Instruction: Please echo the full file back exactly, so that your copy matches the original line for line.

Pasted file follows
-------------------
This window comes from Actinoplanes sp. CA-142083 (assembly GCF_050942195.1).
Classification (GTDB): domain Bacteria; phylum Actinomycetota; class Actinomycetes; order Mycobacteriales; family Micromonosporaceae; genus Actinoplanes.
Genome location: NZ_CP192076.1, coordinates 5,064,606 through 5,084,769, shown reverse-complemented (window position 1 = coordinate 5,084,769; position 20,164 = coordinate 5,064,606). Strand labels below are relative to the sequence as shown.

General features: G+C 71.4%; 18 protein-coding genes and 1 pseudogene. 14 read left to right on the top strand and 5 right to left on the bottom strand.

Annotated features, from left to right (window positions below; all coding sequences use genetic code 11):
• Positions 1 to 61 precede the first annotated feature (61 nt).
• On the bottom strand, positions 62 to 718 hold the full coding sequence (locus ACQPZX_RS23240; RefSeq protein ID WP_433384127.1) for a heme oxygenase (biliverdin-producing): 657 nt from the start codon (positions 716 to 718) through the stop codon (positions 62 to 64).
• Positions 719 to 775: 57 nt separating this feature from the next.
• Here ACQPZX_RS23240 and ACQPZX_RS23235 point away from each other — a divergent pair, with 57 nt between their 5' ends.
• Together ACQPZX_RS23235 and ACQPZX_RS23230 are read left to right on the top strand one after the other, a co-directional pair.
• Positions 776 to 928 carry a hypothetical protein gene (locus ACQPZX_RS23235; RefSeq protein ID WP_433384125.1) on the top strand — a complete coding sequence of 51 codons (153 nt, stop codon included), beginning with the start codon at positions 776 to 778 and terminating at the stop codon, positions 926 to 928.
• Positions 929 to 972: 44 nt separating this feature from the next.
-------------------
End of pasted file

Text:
This window comes from Actinoplanes sp. CA-142083 (assembly GCF_050942195.1).
Classification (GTDB): domain Bacteria; phylum Actinomycetota; class Actinomycetes; order Mycobacteriales; family Micromonosporaceae; genus Actinoplanes.
Genome location: NZ_CP192076.1, coordinates 5,064,606 through 5,084,769, shown reverse-complemented (window position 1 = coordinate 5,084,769; position 20,164 = coordinate 5,064,606). Strand labels below are relative to the sequence as shown.

General features: G+C 71.4%; 18 protein-coding genes and 1 pseudogene. 14 read left to right on the top strand and 5 right to left on the bottom strand.

Annotated features, from left to right (window positions below; all coding sequences use genetic code 11):
• Positions 1 to 61 precede the first annotated feature (61 nt).
• On the bottom strand, positions 62 to 718 hold the full coding sequence (locus ACQPZX_RS23240; RefSeq protein ID WP_433384127.1) for a heme oxygenase (biliverdin-producing): 657 nt from the start codon (positions 716 to 718) through the stop codon (positions 62 to 64).
• Positions 719 to 775: 57 nt separating this feature from the next.
• Here ACQPZX_RS23240 and ACQPZX_RS23235 point away from each other — a divergent pair, with 57 nt between their 5' ends.
• Together ACQPZX_RS23235 and ACQPZX_RS23230 are read left to right on the top strand one after the other, a co-directional pair.
• Positions 776 to 928 carry a hypothetical protein gene (locus ACQPZX_RS23235; RefSeq protein ID WP_433384125.1) on the top strand — a complete coding sequence of 51 codons (153 nt, stop codon included), beginning with the start codon at positions 776 to 778 and terminating at the stop codon, positions 926 to 928.
• Positions 929 to 972: 44 nt separating this feature from the next.